Just a quick note on a potential problem with this analysis: The sampling and examples given are very China and India intensive. While it is true that China and India are home to about 2.5 billion people, and represent substantial emerging markets, the case for "decoupling" may be different in the rest of the developing world (some 120 countries in East Europe, Sub-Saharan Africa, South America, and other parts of Asia). The discussion of emerging economies it typically limited to around 15-20 countries - including China, India, S. Korea, Singapore, Hong Kong, Malaysia, Taiwan, Indonesia, Thailand, Brazil, Chile, and Turkey - but excluding most of Africa, South America, and East Europe.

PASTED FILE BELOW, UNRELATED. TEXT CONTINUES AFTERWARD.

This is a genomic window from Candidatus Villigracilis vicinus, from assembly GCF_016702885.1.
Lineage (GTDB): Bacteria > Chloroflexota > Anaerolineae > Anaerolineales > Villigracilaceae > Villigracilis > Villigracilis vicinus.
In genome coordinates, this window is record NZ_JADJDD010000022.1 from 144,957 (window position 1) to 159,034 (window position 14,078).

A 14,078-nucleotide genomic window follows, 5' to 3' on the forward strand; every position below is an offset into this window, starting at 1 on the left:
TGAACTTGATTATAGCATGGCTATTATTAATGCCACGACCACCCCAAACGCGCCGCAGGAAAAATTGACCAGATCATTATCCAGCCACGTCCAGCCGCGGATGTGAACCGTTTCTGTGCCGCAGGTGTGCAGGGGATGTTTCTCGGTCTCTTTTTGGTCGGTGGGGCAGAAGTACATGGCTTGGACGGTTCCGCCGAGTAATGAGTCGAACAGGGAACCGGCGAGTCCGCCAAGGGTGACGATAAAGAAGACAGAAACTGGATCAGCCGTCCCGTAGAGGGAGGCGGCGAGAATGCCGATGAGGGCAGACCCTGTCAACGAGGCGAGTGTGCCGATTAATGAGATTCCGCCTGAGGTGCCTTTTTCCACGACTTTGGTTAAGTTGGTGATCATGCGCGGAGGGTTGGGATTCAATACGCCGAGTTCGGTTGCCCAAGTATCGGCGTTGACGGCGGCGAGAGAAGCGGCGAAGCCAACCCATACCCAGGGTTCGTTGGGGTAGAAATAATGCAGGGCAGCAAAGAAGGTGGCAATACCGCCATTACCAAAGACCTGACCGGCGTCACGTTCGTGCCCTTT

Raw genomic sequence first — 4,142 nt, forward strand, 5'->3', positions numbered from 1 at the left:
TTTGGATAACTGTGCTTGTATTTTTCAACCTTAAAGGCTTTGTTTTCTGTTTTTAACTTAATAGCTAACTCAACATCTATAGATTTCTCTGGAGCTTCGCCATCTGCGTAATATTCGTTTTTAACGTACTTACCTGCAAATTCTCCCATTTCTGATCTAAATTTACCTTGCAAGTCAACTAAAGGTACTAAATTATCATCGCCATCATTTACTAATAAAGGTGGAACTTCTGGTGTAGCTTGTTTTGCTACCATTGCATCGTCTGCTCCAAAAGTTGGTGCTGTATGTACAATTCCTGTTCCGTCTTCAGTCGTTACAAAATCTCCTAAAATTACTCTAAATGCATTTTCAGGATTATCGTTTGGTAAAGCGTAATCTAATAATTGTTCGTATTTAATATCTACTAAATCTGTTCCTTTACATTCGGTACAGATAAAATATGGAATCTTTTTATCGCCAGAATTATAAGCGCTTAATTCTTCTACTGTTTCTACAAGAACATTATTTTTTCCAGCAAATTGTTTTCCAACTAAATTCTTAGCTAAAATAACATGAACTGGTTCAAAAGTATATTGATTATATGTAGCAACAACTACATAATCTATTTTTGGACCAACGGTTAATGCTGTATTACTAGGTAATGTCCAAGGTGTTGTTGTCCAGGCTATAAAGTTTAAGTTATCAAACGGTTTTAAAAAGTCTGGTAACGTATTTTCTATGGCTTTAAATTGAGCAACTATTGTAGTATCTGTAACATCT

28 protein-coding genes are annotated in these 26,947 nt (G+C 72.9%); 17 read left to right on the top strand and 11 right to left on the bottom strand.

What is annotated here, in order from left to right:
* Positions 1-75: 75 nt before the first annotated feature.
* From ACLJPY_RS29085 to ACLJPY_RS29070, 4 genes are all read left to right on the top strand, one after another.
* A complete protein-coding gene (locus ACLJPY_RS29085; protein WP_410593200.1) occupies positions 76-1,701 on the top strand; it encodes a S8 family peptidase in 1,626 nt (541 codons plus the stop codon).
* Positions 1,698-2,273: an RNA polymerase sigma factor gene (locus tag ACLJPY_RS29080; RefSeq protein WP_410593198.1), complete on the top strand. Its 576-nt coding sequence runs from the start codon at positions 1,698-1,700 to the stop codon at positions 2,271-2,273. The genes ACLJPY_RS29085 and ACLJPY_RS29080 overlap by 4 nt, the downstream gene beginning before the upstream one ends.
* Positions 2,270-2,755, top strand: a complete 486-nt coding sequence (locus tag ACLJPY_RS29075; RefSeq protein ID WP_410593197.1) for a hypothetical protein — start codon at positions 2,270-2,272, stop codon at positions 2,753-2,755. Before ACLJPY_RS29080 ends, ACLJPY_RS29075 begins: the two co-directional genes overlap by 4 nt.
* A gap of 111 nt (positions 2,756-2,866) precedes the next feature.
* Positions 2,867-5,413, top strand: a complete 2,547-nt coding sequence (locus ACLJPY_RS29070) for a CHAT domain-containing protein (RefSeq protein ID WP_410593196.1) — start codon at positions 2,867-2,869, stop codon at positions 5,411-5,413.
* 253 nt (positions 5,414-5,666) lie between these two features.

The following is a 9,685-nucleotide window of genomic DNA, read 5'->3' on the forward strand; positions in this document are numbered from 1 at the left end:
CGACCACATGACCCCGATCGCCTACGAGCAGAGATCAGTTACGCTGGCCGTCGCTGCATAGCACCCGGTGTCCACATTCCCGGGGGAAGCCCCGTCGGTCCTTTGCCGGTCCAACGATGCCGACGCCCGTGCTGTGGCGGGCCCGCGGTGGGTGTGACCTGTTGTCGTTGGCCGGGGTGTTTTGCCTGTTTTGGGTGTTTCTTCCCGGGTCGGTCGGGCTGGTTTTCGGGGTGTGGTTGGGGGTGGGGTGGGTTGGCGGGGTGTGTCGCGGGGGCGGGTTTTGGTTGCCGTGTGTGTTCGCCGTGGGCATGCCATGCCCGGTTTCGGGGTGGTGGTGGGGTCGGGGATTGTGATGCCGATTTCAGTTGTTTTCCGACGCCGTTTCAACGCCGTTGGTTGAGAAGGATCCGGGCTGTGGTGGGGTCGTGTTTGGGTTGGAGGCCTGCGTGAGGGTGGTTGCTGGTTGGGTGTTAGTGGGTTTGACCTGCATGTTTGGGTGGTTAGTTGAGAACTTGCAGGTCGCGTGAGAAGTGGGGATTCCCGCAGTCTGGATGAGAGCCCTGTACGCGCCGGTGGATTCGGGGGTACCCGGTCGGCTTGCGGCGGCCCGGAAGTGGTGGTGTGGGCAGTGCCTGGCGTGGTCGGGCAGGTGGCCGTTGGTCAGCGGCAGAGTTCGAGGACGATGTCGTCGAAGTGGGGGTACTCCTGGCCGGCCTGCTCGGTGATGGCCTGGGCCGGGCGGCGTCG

What that means is that, on the face of things, those countries in the emerging markets category may be gradually decoupling from the global north, but other countries are still dependent on northern consumer markets for their exports and financial markets to fund their governments. Some of these countries may be indirectly insulated by the decoupling of emerging markets to a certain extent (Chinese aid to Africa is on the rise, and much of South America is pushing for increased regional integration to limit dependence on the US market), but many countries in the global south are still primarily dependent on the US and the EU for their continued growth (Especially East Europe, Central America, Mexico, and most of Africa). Furthermore, much of the "decoupling" tends to occur in resource-extraction industries, rather than agriculture. Consider, for example, that 70% of Indians are still employed in small-scale agriculture and informal rural activities.